Grading by Ideology
An interesting tidbit from over the weekend is that college professors appear to grade differently based on political affiliation:
We study grading outcomes associated with professors in an elite university in the United States who were identified — using voter registration records from the county where the university is located — as either Republicans or Democrats. The evidence suggests that student grades are linked to the political orientation of professors: relative to their Democratic colleagues, Republican professors are associated with a less egalitarian distribution of grades and with lower grades awarded to Black students relative to Whites.
As you can see by the included chart, Republican-given grades track more closely with what one might expect: lower grades correlating with lower SAT scores and higher with higher. And I’d certainly be willing to believe that Democrats (presumed, in the study, to be liberal) are more apt to boost underachievers and resent overachievers, whom they attempt to humble.
Still, one major consideration that does not appear to have been taken into account (at least as apparent in a quick scan of the research document) is the type of courses involved. Humanities departments, to my experience, have a deeply entrenched and rigid screening process that surely keeps Republicans and (especially) conservatives out, so those Republicans whom one can find on faculty lists are likely to be teaching less mushy, more objective subjects .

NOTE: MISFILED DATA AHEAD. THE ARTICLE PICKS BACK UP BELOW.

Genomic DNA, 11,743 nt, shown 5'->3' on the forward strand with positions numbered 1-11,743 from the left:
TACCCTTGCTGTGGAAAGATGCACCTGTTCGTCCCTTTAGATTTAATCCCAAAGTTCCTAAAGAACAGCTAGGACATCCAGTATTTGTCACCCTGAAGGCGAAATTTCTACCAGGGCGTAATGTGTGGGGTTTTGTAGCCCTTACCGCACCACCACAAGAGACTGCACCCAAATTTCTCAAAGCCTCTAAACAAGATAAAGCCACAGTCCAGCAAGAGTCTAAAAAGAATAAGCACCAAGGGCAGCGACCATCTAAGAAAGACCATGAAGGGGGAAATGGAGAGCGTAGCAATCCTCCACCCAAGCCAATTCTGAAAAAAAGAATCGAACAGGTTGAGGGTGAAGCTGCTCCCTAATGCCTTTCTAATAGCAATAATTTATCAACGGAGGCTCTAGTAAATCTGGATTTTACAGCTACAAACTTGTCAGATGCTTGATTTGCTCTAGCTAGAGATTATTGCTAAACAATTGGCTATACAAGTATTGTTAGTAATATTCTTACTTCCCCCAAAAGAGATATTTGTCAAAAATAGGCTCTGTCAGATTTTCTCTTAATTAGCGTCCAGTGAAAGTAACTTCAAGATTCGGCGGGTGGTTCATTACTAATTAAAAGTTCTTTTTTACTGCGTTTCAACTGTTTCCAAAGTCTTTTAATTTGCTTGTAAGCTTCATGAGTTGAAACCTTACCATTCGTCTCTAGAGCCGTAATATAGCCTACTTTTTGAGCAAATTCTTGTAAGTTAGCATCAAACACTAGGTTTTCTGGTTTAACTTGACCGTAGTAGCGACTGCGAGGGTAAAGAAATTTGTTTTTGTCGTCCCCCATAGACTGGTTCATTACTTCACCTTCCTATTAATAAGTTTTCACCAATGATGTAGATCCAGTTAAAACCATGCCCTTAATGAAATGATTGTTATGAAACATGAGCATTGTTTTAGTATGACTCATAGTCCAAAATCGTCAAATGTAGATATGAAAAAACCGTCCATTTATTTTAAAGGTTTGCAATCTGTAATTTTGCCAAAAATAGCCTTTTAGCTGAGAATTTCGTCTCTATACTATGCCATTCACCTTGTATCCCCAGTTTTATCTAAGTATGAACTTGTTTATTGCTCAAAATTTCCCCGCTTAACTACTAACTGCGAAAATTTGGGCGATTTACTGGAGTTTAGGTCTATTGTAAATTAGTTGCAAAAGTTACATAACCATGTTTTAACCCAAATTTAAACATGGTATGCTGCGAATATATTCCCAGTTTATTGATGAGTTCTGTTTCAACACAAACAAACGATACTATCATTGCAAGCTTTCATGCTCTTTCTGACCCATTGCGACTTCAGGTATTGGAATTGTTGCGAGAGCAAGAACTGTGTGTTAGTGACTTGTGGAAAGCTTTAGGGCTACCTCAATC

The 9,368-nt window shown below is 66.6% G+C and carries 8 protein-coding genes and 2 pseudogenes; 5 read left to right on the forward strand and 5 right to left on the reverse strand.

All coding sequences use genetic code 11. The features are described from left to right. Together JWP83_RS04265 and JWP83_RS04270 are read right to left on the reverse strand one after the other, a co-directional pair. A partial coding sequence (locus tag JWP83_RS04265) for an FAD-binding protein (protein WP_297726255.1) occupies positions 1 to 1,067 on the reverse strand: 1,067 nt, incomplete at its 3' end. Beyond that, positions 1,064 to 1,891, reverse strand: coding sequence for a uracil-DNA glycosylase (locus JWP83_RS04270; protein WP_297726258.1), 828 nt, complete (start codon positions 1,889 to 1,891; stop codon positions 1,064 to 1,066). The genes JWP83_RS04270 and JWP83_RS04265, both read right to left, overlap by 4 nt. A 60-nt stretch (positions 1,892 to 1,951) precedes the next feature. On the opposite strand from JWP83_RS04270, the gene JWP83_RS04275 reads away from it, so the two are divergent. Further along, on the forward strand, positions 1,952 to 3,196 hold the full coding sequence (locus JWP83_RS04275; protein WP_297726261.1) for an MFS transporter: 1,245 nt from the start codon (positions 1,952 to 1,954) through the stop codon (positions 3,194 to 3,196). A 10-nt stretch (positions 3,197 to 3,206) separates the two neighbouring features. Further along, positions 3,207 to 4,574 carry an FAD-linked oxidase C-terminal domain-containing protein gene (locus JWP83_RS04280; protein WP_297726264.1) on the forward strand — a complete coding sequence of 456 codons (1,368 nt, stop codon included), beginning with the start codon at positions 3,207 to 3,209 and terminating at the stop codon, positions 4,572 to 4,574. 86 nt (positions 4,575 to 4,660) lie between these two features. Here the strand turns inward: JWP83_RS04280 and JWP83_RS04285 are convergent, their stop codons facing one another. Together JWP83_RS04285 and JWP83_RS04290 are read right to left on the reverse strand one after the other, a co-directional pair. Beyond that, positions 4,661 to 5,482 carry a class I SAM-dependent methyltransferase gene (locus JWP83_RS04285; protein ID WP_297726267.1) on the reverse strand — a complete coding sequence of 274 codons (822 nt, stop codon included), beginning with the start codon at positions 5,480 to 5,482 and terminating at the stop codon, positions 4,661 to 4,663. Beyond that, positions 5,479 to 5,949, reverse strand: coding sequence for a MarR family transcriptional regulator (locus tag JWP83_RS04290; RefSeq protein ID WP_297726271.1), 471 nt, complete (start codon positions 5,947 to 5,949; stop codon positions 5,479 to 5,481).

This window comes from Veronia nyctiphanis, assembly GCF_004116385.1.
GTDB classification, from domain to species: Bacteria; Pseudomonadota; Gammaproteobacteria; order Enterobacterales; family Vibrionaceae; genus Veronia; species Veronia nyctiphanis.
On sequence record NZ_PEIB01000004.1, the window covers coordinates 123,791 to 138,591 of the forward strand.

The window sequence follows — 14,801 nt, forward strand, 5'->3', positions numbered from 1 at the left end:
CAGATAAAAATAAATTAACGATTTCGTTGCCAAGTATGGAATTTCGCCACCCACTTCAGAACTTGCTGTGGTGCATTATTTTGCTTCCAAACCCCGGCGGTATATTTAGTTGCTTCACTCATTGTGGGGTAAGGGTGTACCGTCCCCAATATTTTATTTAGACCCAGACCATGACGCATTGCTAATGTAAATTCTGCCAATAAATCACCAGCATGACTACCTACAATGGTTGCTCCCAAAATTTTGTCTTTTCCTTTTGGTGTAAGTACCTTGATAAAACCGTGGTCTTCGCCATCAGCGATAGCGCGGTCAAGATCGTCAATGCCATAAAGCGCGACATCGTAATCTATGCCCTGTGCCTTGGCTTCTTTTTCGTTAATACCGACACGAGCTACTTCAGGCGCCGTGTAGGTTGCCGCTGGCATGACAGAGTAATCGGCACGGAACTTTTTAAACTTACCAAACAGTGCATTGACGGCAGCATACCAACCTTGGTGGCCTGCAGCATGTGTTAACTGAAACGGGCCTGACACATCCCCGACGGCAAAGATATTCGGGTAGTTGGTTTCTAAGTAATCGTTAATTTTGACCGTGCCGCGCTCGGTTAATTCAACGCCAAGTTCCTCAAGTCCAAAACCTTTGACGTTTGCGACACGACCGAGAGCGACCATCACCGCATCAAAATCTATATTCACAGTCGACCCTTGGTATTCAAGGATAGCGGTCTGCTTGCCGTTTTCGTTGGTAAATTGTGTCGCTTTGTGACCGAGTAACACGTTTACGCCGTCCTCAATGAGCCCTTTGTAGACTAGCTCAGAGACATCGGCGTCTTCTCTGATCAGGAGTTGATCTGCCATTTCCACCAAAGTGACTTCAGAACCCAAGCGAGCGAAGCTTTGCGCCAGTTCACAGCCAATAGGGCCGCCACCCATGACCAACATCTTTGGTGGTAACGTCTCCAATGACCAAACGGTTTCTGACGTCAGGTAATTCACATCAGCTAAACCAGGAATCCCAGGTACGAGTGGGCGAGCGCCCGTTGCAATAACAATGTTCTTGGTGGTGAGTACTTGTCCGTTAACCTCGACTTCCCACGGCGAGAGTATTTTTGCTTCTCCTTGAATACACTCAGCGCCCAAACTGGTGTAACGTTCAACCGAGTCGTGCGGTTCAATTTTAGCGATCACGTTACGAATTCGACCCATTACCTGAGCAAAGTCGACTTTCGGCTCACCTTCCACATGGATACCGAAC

Another explanation, apart from the urge to redistribute, could involve Republicans’ status as a small minority. Whatever is cause and whatever is effect, professors who feel as if they exist behind enemy lines, as it were, might have a different outlook on testing and grading, making them more likely, I’d wager, to prioritize proven achievement in a competitive atmosphere.